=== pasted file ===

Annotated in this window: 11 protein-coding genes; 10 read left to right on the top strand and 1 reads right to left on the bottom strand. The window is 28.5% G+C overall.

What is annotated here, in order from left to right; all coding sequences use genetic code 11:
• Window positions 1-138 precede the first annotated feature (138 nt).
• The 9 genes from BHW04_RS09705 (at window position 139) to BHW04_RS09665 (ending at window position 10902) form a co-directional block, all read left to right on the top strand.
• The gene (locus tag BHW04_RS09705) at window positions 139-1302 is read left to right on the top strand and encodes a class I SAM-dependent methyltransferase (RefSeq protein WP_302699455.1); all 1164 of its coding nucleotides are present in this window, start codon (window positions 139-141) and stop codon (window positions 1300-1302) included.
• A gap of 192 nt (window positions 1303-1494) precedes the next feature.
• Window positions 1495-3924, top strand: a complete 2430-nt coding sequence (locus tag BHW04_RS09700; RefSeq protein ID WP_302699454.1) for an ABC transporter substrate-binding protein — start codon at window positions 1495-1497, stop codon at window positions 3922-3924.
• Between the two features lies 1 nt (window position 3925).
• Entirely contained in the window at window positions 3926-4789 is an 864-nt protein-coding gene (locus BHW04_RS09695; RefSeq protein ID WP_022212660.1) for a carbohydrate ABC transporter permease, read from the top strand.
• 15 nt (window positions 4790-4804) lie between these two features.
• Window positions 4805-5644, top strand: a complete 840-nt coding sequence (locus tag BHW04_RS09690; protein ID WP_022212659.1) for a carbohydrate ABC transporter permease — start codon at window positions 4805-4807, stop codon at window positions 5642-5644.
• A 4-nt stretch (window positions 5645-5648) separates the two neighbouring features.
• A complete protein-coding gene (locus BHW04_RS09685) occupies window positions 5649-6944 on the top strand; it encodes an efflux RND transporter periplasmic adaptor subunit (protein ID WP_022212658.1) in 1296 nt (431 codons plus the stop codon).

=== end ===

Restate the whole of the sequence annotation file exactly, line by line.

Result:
Annotated in this window: 11 protein-coding genes; 10 read left to right on the top strand and 1 reads right to left on the bottom strand. The window is 28.5% G+C overall.

What is annotated here, in order from left to right; all coding sequences use genetic code 11:
• Window positions 1-138 precede the first annotated feature (138 nt).
• The 9 genes from BHW04_RS09705 (at window position 139) to BHW04_RS09665 (ending at window position 10902) form a co-directional block, all read left to right on the top strand.
• The gene (locus tag BHW04_RS09705) at window positions 139-1302 is read left to right on the top strand and encodes a class I SAM-dependent methyltransferase (RefSeq protein WP_302699455.1); all 1164 of its coding nucleotides are present in this window, start codon (window positions 139-141) and stop codon (window positions 1300-1302) included.
• A gap of 192 nt (window positions 1303-1494) precedes the next feature.
• Window positions 1495-3924, top strand: a complete 2430-nt coding sequence (locus tag BHW04_RS09700; RefSeq protein ID WP_302699454.1) for an ABC transporter substrate-binding protein — start codon at window positions 1495-1497, stop codon at window positions 3922-3924.
• Between the two features lies 1 nt (window position 3925).
• Entirely contained in the window at window positions 3926-4789 is an 864-nt protein-coding gene (locus BHW04_RS09695; RefSeq protein ID WP_022212660.1) for a carbohydrate ABC transporter permease, read from the top strand.
• 15 nt (window positions 4790-4804) lie between these two features.
• Window positions 4805-5644, top strand: a complete 840-nt coding sequence (locus tag BHW04_RS09690; protein ID WP_022212659.1) for a carbohydrate ABC transporter permease — start codon at window positions 4805-4807, stop codon at window positions 5642-5644.
• A 4-nt stretch (window positions 5645-5648) separates the two neighbouring features.
• A complete protein-coding gene (locus BHW04_RS09685) occupies window positions 5649-6944 on the top strand; it encodes an efflux RND transporter periplasmic adaptor subunit (protein ID WP_022212658.1) in 1296 nt (431 codons plus the stop codon).